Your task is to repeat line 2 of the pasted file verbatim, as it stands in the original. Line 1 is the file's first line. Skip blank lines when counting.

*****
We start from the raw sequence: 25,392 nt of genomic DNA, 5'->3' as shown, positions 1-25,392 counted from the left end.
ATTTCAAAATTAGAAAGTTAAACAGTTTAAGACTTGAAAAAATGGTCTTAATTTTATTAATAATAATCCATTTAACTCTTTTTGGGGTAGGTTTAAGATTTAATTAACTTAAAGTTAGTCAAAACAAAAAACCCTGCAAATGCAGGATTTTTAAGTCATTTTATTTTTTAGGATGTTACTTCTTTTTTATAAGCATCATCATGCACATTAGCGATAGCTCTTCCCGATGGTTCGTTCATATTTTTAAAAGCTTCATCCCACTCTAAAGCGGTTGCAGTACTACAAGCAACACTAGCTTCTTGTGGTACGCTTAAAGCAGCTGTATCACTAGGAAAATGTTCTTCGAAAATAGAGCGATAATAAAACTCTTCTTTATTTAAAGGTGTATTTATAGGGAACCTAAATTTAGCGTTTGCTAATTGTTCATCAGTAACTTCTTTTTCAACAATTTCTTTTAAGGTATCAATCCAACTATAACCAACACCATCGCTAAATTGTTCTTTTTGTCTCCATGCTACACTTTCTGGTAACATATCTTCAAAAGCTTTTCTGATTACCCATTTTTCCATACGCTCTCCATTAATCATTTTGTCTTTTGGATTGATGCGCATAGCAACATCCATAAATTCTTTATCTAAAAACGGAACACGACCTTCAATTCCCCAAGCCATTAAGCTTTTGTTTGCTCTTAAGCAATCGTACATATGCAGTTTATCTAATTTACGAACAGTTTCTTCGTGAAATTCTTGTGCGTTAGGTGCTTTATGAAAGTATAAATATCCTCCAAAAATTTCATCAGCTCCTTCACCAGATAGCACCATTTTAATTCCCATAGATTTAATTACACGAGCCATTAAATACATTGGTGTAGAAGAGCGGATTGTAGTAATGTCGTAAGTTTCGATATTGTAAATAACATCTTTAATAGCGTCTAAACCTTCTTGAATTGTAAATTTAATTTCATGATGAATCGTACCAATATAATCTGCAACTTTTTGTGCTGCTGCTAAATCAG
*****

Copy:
ATTTCAAAATTAGAAAGTTAAACAGTTTAAGACTTGAAAAAATGGTCTTAATTTTATTAATAATAATCCATTTAACTCTTTTTGGGGTAGGTTTAAGATTTAATTAACTTAAAGTTAGTCAAAACAAAAAACCCTGCAAATGCAGGATTTTTAAGTCATTTTATTTTTTAGGATGTTACTTCTTTTTTATAAGCATCATCATGCACATTAGCGATAGCTCTTCCCGATGGTTCGTTCATATTTTTAAAAGCTTCATCCCACTCTAAAGCGGTTGCAGTACTACAAGCAACACTAGCTTCTTGTGGTACGCTTAAAGCAGCTGTATCACTAGGAAAATGTTCTTCGAAAATAGAGCGATAATAAAACTCTTCTTTATTTAAAGGTGTATTTATAGGGAACCTAAATTTAGCGTTTGCTAATTGTTCATCAGTAACTTCTTTTTCAACAATTTCTTTTAAGGTATCAATCCAACTATAACCAACACCATCGCTAAATTGTTCTTTTTGTCTCCATGCTACACTTTCTGGTAACATATCTTCAAAAGCTTTTCTGATTACCCATTTTTCCATACGCTCTCCATTAATCATTTTGTCTTTTGGATTGATGCGCATAGCAACATCCATAAATTCTTTATCTAAAAACGGAACACGACCTTCAATTCCCCAAGCCATTAAGCTTTTGTTTGCTCTTAAGCAATCGTACATATGCAGTTTATCTAATTTACGAACAGTTTCTTCGTGAAATTCTTGTGCGTTAGGTGCTTTATGAAAGTATAAATATCCTCCAAAAATTTCATCAGCTCCTTCACCAGATAGCACCATTTTAATTCCCATAGATTTAATTACACGAGCCATTAAATACATTGGTGTAGAAGAGCGGATTGTAGTAATGTCGTAAGTTTCGATATTGTAAATAACATCTTTAATAGCGTCTAAACCTTCTTGAATTGTAAATTTAATTTCATGATGAATCGTACCAATATAATCTGCAACTTTTTGTGCTGCTGCTAAATCAG